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One photographer’s painful lesson in an almond orchard

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One photographer’s painful lesson in an almond orchard

A row of blooming almond trees in an orchard in rural south Manteca spreads a long green carpet in this visual treat.

ROSE ALBANO RISSO/The 209


POSTED February 15, 2013 8:00 p.m.

Never wear your hair loose. I learned that lesson the painful way while trying to capture photographs of bees gathering pollen from the sweet-smelling almond blossoms in full bloom.

I found that out one day as I walked around blooming almond trees on the side of a road in rural southwest Manteca, camera in hand, waiting for the perfect moment when a bee – or a bunch of them – decided to gather pollen from a perfectly opened blossom. The busy buzzing bees were all around me as I tried to focus my lens for tight close-ups of the tiny apian creatures on the delicate blossoms. Normally, I just ignored them. I’ve been doing this for years and never had any problem of any of them going after me.

Well, I guess, there’s always a first time. For on this day, beneath the sun-dappled canopies of almond trees in their peak blooming season, the bees somehow decided to search for food in my hair which fell loosely past my shoulders, sans pony tail. Suddenly, I noticed the familiar buzz too close to my ears coming from one side of my face. With one hand, I automatically tried to brush off what I thought was a passing bee. That’s when I noticed the small lumpy object between my fingers tangled with some strands of hair. As the buzzing sound got louder, I felt a painful sting on the side of my face. In a flash, it suddenly dawned on me that I was battling not just one but several buzzing bees. Well, they could have been big bees and not just their smaller biting cousins for all I cared at that moment.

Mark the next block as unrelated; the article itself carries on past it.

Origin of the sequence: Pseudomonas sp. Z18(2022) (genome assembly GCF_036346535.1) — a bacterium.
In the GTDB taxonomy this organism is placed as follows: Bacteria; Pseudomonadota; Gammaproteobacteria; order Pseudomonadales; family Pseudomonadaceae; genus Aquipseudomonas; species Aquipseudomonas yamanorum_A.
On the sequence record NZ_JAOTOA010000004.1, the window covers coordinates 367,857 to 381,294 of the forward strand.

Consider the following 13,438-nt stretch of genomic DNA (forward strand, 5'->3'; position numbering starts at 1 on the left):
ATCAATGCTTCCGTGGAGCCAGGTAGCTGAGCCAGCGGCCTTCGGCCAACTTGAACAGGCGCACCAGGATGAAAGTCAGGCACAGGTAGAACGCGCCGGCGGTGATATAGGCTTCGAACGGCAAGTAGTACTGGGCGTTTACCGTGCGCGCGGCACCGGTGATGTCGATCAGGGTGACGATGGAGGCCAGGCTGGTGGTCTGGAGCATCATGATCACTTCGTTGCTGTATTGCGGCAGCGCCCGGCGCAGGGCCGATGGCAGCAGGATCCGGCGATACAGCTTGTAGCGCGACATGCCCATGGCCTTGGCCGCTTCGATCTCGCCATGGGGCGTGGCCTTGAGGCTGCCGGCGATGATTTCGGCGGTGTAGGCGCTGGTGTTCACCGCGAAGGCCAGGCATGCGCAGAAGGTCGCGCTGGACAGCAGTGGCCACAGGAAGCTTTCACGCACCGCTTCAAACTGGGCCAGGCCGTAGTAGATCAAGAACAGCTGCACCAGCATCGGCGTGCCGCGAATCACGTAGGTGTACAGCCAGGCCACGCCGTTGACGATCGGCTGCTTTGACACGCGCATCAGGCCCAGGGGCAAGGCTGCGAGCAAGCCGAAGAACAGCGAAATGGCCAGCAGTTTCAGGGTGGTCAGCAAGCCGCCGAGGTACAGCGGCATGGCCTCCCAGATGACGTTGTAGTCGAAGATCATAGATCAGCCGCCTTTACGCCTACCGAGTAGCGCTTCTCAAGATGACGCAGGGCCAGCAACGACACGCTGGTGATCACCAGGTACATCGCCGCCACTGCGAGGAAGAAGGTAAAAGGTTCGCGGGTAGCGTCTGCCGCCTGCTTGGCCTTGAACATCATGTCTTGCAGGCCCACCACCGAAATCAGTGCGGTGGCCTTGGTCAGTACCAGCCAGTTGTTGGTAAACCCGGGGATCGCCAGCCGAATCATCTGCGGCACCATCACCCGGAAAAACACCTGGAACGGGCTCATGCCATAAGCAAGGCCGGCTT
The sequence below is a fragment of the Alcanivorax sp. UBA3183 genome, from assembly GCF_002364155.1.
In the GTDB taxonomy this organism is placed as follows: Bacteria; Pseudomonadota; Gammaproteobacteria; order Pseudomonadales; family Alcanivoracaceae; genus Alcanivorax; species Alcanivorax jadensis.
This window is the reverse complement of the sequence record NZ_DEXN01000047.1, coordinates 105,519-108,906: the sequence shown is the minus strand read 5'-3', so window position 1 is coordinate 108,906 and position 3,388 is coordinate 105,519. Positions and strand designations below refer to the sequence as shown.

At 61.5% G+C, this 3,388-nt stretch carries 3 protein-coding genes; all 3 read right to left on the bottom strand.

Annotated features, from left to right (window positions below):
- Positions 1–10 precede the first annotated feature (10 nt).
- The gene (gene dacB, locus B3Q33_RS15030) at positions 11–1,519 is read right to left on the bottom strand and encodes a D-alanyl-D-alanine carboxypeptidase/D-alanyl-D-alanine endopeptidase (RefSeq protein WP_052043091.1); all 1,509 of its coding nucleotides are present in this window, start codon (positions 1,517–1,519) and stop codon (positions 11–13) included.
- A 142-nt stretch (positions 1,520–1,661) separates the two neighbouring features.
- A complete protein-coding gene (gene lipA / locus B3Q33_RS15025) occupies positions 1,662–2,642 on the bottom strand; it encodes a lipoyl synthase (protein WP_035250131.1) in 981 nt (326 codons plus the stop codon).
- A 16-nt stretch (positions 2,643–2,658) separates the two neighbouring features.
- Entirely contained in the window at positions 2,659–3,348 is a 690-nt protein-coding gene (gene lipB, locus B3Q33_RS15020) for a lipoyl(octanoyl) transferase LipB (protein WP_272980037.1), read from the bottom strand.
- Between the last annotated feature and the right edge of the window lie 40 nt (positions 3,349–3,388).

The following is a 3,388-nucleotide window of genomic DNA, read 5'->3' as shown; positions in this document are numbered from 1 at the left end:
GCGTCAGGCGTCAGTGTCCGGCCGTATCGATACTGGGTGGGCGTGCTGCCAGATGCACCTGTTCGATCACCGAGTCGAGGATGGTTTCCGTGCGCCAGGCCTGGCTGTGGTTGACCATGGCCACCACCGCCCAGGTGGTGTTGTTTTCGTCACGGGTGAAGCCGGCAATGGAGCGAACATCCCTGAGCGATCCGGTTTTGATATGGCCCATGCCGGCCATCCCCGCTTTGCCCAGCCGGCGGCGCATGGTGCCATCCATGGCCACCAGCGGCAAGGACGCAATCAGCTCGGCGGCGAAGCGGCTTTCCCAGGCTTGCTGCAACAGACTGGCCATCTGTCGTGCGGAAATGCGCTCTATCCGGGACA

So, lesson number one for me that day when it came to capturing the photogenic almond blossoms – and honey bees, of course – is not to attract their attention by wearing your hair loose, especially during a warm sunny day when it’s the height of their pollen-gathering and they are most active.

That said, did I learn another lesson – that of avoiding a photo safari in a blooming almond orchard when warm temperatures, dappled sunshine, and swarming bees are most active all conspire to create a possibility of being bitten by either an excited or angry bee? Never. But it was more of shoot-and-run after that.

By and large, I learned to avoid taking photos of the delicate white blossoms when the sun is glaring down at the orchards. I don’t particularly like the very high-contrast look of the blossoms against the dark tree trunks and branches. Of course, if I wanted to create some special effects, I don’t balk from the offered opportunity. I need only try and manipulate my settings – shutter speed, focal point and ISO – to get the desirable photographic results.

 The best times for me to head out to the almond orchards during the blooming season is early in the morning. If you’re lucky, you may catch some of the snow-white blossoms sprinkled with delicate dewdrops. The downside of that – you may not be able to find any bees hanging around any of the flowers because they don’t like cold weather. The same thing is true when it’s sprinkling or the day is downright rainy, as it sometimes happen under the dictates of Mother Nature. Tiny raindrops on the onion-skin white petals make for some interesting photographs, too. So when the weather is dreary, I learned not to store my camera and stay away from the blooming almond orchards.

You never know what memorable moments await you – especially when the bees are all out among the blossoms doing what they do best.


By ROSE ALBANO RISSO
209 staff reporter

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